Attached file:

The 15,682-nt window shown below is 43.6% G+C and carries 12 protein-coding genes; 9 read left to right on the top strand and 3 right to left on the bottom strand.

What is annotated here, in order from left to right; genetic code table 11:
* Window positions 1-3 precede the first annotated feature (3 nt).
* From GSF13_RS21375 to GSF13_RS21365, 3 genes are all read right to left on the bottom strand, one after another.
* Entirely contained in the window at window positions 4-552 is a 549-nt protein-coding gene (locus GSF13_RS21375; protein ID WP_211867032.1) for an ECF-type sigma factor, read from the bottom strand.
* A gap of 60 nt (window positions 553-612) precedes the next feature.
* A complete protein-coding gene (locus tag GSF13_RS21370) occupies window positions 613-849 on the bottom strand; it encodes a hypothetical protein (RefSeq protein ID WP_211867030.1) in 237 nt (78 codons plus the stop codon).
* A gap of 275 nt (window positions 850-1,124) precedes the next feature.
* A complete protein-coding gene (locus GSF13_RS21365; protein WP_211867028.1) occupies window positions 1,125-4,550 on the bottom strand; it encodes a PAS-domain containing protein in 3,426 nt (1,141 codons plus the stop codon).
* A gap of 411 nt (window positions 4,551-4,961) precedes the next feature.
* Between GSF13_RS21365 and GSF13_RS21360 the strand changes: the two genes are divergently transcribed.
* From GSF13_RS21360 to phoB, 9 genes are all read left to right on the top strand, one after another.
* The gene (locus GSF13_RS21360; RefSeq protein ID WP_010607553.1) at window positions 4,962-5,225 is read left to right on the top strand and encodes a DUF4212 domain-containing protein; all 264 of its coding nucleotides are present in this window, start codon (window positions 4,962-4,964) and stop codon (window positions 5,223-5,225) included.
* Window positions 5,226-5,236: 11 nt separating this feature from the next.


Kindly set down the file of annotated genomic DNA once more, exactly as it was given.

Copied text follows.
The 15,682-nt window shown below is 43.6% G+C and carries 12 protein-coding genes; 9 read left to right on the top strand and 3 right to left on the bottom strand.

What is annotated here, in order from left to right; genetic code table 11:
* Window positions 1-3 precede the first annotated feature (3 nt).
* From GSF13_RS21375 to GSF13_RS21365, 3 genes are all read right to left on the bottom strand, one after another.
* Entirely contained in the window at window positions 4-552 is a 549-nt protein-coding gene (locus GSF13_RS21375; protein ID WP_211867032.1) for an ECF-type sigma factor, read from the bottom strand.
* A gap of 60 nt (window positions 553-612) precedes the next feature.
* A complete protein-coding gene (locus tag GSF13_RS21370) occupies window positions 613-849 on the bottom strand; it encodes a hypothetical protein (RefSeq protein ID WP_211867030.1) in 237 nt (78 codons plus the stop codon).
* A gap of 275 nt (window positions 850-1,124) precedes the next feature.
* A complete protein-coding gene (locus GSF13_RS21365; protein WP_211867028.1) occupies window positions 1,125-4,550 on the bottom strand; it encodes a PAS-domain containing protein in 3,426 nt (1,141 codons plus the stop codon).
* A gap of 411 nt (window positions 4,551-4,961) precedes the next feature.
* Between GSF13_RS21365 and GSF13_RS21360 the strand changes: the two genes are divergently transcribed.
* From GSF13_RS21360 to phoB, 9 genes are all read left to right on the top strand, one after another.
* The gene (locus GSF13_RS21360; RefSeq protein ID WP_010607553.1) at window positions 4,962-5,225 is read left to right on the top strand and encodes a DUF4212 domain-containing protein; all 264 of its coding nucleotides are present in this window, start codon (window positions 4,962-4,964) and stop codon (window positions 5,223-5,225) included.
* Window positions 5,226-5,236: 11 nt separating this feature from the next.